A fascinating week! First, let me acknowledge Peter Hill's critical Amazon review posted last week. He takes strong issue with our HP book -- which he bought hopeful to "motivate me to think better of the company I work for." He's been at HP two years, coming via the EDS acquisition. His conclusion about our book -- two stars out of five, pretty damning! -- is that "Something is definitely wrong at HP and this book sadly is not much help in finding out what. It's a nostalgic look that is probably really interesting if you are 70 and remember working at HP in the sixties."
And yes, I agree with him when he paraphrases our opening "the HP Way is dead, Dead, DEAD" and he adds that "it's been dead for twenty years". I couldn't agree more. I left the company 20 years ago for that very reason.
Furthermore, I agree with him when he writes "you'd be better off to read the gossip columns about the Mark Hurd dismissal". The fact that we contributed heavily to those gossip columns -- I was the first one, and the only one in the worldwide press for 72 hours -- to pronounce that guy the thug that he was (and is), aptly caught in Hill's quote "the greed of the executive tier and the manipulative bunch of silicon valley insiders responsible for the acquisition bloat that is HP today."
If Hill were to review this three year running blog about HP, he might find more relevant material re "today's HP" than in our avowedly "strategic history book" about HP. My guess is that Peter is struggling with whether he is at the wrong company, or the right company at the wrong time -- just "reading between the lines"
But his question and extended critique begs a serious answer. Bianco's book "The Big Lie" about Hurd's corrupt leadership comes at it for an individual, at this one company. But the book that takes on Corporate America, not just greedy HP leaders or even Silicon Valley insiders, has yet to be written. That book would have to include Mike Cassidy's column when Paul Baran died, where he opined that Baran was a relic of 'the old days' in silicon valley, before "business bullies and braggarts" took over.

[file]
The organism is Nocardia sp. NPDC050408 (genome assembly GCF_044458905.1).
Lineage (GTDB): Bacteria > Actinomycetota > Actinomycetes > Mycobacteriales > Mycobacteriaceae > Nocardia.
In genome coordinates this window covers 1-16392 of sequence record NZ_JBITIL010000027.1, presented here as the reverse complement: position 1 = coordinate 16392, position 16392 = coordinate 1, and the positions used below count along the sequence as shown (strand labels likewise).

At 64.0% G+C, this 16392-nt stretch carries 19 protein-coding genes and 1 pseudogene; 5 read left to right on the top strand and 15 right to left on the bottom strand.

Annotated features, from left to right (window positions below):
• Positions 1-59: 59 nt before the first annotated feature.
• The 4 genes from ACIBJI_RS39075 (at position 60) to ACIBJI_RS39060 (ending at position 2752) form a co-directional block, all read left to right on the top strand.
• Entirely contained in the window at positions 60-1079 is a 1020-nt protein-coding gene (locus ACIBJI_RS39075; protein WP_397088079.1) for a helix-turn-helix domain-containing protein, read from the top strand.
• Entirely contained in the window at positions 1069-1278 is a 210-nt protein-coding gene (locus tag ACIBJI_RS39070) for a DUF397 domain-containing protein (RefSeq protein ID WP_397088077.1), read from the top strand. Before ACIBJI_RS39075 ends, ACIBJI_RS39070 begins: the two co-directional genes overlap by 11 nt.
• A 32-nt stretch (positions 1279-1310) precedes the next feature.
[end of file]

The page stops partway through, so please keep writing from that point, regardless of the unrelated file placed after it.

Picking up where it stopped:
I call it "The Broken Dream: Wall Street vs. Main Street" (copyrighted here first). Such a book would analyze just when it was that Venture Capital, the nation's Business Schools, and Wall Street conspired, albeit loosely, to decide that Charlie Wilson at GM 58 years ago was wrong when he said "what's good for GM is good for he country." Now the thesis instead seems to be "what's good for (insert your favorite company name here) is good for the shareholders" while leaving unsaid the rest of the sentence -- "and to hell with the employees and the local community". The HP of which we wrote believed that shareholders were pnly one of four major constituencies to be served, and executives at the company were not even one of the four. Back then, employee contributions to local civic affairs was expected in both time and resources; employee satisfaction and enthusiasm were important, even vital. Outsourcing would have been anathema, even as intellectual contribution around the globe was celebrated.
That book would be more relevant, but it would be a depressing book to have to report that not only HP, but Intel, Cisco, Oracle, Microsoft, IBM, and practically any other of our 'revered' high tech giants of yesteryear have the same disease. Not to mention Citibank, Merrill Lynch, WalMart, Motorola, DuPont, Xerox, any car company of rank, the oil companies, AIG, Boeing, Kodak, and other "household brands" We've broken the bond, and this, more than sagging K-12 math scores, is killing America.
Not sure that such a book would be very popular, certainly not in leadership halls.